Some artists seem to have a natural affinity for the music they make, one that's devoid of posturing, pretence or any of the other affectations that often accompany a life in the limelight. Based on the success he attained early on, Rob Baird seems to have struck the perfect balance between confidence and credibility, with a sound that appeals to mainstream country fans and those that lean towards its Americana offspring. Having written songs for Rick Brantley, Will Hoge and Gary... »»»
Mountain HeartBlue Skies
It has been five years since a new album from Mountain Heart, and much has changed both in the band's lineup and their sound. Josh Shilling and Aaron Ramsey are the core of the original group, with everyone else added since the last recording. Notably, fiddler and vocalist Molly Cherryholmes of Cherryholmes fame makes her mark here after joining up right before the new sessions, lending both gorgeous violin fills and a feminine touch on the vocal front. Musically, the smooth contemporary... »»»
Cyndi LauperDetour
There is an element of Pee-Wee's Playhouse running through Cyndi Lauper's country album, "Detour." Maybe it's just the way she speaks during certain song segments, with that girly Jersey girl-like voice of hers, which causes the listener to expect Cowboy Carl to suddenly show up. It's also due to Lauper's love of musical kitsch. She sings "You're the Reason Our Kids Are Ugly" with Vince Gill, and yodels with Jewel during "I Want to Be a... »»»
Evie Ladin BandJump the Fire
Though not a majority, probably not even all that many of them, a segment of the counterculture of the Sixties who couldn't abide the coming of disco in the next decade fueled a revival in the 1970s of the "old time" music of the American heartlands: the string band music based on the Scots-Irish fiddle and banjo tunes of the early colonial settlers, the a cappella ballads and shape note singing found in the Primitive Baptist churches, the ramblin' and gamblin' songs... »»»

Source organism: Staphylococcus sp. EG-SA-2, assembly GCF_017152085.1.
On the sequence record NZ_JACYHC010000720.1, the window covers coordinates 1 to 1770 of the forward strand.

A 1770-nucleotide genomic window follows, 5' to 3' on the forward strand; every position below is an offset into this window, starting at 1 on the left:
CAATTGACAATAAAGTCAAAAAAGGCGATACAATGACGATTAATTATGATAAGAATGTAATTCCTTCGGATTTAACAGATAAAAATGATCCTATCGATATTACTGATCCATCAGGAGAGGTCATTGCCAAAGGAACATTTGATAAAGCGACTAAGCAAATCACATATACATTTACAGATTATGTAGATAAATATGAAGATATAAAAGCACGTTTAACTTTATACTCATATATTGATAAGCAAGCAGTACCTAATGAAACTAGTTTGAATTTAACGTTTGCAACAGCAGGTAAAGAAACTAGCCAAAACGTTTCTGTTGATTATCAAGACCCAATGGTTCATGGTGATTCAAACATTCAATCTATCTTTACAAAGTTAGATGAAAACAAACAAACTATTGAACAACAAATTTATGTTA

Keith UrbanRipcord
Even though Keith Urban's single, "Wasted Time," borrows more than a little sonic sensibility from electronic music, there's still an upfront banjo solo. And this is how it's always been with Urban. He may play the part of the guitar hero at times, and even revealed his eclectic musical knowledge as a judge on American Idol, but Urban will always be a country boy at heart. And boyish good looks and talent have taken this country boy far, too. The wonderfully titled... »»»
Cole SwindellYou Should Be Here
Good ole Georgia boy Cole Swindell, whose debut yielded three chart toppers, doesn't suffer from the soph slump here, but that's mainly because Swindell doesn't stray all that far from the formula that yielded "Hey Y'all" and "Chillin' It" and "Hope You Get Lonely Tonight." If looking for Swindell to go deep, don't. Not with songs like "Party Wasn't Over" or the opener with Dierks Bentley aboard on "Flatliner"... »»»
Jared Hard10,000 Hydrogen Bombs
 
Jared Hard describes his imposingly titled six-song EP "10,000 Hydrogen Bombs" as an exploration of moments in life, both big and small, "that serve to shape, destroy, rebuild, and change." Admittedly, that's a rather dramatic description, but it still serves him well. A serious and cerebral songwriter, Hard is adept at conveying compelling story lines, whether describing the effect of war on a soldier that's returned home ("Brother"), his own final... »»»
AJ CroixAmerican Idols
Don't be confused by the title of A.J. Croix's solo release. He is not a refugee from the Fox reality show. The New Jersey singer/songwriter mixes country, folk and rock in a collection of mostly dark themed compositions. The opening title track is particularly scathing in its condemnation of current social ills as Croix calls out "bankers, lawyers and pedophiles," as well as taking an all encompassing shot at society ("Anything for a minute of fame, break all the rules,... »»»
LonestarNever Enders